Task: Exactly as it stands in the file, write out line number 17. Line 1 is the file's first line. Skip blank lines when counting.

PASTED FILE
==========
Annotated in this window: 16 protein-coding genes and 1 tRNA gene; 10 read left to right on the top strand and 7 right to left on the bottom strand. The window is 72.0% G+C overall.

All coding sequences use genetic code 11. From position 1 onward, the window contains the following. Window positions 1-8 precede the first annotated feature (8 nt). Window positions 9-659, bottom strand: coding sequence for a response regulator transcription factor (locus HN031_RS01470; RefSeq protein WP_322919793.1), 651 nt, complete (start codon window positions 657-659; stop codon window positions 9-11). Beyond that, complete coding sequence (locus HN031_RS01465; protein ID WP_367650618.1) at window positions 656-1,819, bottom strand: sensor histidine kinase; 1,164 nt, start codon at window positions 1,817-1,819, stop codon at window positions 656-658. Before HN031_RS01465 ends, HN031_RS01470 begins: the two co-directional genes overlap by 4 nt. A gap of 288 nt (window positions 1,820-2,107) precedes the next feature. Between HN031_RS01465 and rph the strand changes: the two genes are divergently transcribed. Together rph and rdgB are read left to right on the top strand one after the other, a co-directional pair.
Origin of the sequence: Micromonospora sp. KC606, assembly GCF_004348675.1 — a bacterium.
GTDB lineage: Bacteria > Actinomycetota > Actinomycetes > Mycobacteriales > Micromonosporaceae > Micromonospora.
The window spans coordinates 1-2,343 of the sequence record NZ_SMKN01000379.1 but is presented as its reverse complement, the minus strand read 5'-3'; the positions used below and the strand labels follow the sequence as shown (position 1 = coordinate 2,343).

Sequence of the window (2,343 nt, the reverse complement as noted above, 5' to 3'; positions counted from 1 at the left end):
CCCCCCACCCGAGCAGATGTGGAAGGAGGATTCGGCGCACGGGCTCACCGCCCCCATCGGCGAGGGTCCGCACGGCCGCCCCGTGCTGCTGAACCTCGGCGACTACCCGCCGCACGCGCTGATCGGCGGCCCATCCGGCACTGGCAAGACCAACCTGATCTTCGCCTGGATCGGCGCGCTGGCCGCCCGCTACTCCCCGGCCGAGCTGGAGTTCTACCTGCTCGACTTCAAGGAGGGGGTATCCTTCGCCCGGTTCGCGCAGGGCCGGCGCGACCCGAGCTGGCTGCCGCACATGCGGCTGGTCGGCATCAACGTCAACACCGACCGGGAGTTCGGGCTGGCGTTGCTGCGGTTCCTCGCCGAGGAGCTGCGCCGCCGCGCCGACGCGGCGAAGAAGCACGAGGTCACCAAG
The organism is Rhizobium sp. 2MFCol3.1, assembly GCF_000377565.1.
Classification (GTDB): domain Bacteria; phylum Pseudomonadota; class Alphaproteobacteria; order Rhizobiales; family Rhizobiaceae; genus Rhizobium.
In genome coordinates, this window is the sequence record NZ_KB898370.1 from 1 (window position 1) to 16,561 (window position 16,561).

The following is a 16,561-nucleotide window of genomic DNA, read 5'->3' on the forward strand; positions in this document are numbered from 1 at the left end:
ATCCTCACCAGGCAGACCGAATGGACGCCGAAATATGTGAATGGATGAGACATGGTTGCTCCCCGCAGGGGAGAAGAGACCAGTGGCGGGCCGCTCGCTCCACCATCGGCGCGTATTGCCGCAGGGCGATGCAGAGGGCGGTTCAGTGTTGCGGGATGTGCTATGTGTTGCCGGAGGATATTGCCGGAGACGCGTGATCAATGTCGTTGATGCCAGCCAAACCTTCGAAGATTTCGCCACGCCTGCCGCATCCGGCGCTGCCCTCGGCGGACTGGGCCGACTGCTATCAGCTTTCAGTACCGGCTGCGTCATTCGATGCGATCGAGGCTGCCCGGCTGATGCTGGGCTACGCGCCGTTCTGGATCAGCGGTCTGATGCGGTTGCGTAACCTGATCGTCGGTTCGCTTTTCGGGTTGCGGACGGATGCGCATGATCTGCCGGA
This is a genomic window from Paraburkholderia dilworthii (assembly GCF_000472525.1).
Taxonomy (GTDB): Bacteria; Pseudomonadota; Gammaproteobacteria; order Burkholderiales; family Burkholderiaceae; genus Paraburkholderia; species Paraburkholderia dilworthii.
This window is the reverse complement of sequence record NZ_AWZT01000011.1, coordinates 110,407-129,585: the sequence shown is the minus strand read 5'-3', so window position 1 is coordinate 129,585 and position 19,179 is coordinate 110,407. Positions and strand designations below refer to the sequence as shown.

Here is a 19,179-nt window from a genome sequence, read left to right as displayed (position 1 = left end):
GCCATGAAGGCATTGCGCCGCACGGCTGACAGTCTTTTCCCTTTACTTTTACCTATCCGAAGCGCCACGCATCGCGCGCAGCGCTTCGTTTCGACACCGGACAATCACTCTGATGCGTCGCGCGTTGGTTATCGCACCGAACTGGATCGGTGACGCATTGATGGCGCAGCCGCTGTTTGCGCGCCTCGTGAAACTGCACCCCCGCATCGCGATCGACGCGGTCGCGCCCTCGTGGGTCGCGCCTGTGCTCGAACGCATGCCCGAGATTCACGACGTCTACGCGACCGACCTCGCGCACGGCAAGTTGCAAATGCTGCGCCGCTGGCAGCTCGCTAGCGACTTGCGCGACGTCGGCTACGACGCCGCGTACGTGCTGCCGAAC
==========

GCCATGAAGGCATTGCGCCGCACGGCTGACAGTCTTTTCCCTTTACTTTTACCTATCCGAAGCGCCACGCATCGCGCGCAGCGCTTCGTTTCGACACCGGACAATCACTCTGATGCGTCGCGCGTTGGTTATCGCACCGAACTGGATCGGTGACGCATTGATGGCGCAGCCGCTGTTTGCGCGCCTCGTGAAACTGCACCCCCGCATCGCGATCGACGCGGTCGCGCCCTCGTGGGTCGCGCCTGTGCTCGAACGCATGCCCGAGATTCACGACGTCTACGCGACCGACCTCGCGCACGGCAAGTTGCAAATGCTGCGCCGCTGGCAGCTCGCTAGCGACTTGCGCGACGTCGGCTACGACGCCGCGTACGTGCTGCCGAAC